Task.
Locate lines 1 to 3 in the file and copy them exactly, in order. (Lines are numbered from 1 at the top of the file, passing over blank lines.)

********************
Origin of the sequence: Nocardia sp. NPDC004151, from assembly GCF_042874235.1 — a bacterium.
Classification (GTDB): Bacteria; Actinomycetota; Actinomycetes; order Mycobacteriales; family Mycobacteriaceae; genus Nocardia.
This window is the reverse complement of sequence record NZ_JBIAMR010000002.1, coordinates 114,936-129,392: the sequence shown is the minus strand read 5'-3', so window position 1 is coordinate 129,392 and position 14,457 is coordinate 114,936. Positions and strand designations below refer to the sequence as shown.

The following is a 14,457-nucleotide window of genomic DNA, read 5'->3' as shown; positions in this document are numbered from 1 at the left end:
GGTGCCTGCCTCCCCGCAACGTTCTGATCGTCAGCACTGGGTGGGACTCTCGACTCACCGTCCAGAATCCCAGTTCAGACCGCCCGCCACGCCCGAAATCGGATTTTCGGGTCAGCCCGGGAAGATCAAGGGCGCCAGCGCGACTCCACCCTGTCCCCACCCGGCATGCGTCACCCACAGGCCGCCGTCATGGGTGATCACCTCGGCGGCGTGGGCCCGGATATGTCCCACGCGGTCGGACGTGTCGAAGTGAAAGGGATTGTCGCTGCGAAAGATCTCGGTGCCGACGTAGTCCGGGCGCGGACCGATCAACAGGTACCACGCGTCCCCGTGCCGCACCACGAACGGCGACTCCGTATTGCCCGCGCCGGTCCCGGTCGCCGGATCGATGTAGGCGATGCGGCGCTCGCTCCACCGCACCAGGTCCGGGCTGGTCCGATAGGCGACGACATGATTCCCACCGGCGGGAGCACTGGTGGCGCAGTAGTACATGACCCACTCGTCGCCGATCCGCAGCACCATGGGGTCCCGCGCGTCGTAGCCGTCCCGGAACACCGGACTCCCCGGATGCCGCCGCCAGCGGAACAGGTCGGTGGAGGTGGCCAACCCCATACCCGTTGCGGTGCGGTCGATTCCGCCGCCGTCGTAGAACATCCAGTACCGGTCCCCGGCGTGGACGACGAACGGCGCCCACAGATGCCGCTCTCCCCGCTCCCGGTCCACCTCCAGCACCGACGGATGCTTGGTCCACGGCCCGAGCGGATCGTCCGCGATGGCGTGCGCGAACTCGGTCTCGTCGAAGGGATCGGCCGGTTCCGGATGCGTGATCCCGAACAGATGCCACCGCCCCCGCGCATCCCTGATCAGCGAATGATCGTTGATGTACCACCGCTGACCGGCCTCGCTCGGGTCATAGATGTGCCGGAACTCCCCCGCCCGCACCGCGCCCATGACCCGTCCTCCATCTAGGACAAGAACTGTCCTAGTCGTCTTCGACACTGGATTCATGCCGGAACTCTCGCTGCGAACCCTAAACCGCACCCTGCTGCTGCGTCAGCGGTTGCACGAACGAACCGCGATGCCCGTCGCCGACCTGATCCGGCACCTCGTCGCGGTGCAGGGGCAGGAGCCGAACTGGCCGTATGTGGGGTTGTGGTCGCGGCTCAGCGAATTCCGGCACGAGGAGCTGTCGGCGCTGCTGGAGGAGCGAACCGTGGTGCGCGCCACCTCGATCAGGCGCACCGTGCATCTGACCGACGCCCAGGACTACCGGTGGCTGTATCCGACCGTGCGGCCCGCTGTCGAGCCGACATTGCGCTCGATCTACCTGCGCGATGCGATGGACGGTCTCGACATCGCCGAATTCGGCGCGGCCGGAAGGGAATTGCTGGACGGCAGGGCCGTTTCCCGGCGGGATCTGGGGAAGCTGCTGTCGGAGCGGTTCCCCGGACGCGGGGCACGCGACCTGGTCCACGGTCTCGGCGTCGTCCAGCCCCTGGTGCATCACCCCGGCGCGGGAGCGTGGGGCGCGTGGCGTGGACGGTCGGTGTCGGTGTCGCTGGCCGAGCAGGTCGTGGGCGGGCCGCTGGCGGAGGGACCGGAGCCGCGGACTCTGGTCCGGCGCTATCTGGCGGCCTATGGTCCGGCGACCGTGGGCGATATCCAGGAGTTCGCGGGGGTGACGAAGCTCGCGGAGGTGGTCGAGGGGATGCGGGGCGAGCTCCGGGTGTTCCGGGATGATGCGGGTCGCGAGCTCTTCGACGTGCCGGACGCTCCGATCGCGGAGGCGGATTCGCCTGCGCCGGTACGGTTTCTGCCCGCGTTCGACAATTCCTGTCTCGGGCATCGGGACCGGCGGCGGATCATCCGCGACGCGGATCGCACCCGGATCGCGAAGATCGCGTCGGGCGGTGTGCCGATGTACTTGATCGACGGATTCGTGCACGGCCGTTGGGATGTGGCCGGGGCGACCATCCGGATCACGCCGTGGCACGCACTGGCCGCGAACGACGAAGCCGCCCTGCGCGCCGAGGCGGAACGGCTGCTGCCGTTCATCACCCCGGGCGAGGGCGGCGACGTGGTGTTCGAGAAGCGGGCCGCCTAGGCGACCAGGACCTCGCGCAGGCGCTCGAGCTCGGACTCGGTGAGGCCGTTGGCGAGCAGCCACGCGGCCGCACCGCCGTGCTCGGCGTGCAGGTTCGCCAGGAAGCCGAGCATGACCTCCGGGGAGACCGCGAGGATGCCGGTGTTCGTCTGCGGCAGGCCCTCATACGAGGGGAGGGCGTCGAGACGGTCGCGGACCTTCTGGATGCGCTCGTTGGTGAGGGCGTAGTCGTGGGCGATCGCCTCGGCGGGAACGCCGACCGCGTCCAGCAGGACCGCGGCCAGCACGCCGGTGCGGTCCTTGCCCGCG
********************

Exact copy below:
Origin of the sequence: Nocardia sp. NPDC004151, from assembly GCF_042874235.1 — a bacterium.
Classification (GTDB): Bacteria; Actinomycetota; Actinomycetes; order Mycobacteriales; family Mycobacteriaceae; genus Nocardia.
This window is the reverse complement of sequence record NZ_JBIAMR010000002.1, coordinates 114,936-129,392: the sequence shown is the minus strand read 5'-3', so window position 1 is coordinate 129,392 and position 14,457 is coordinate 114,936. Positions and strand designations below refer to the sequence as shown.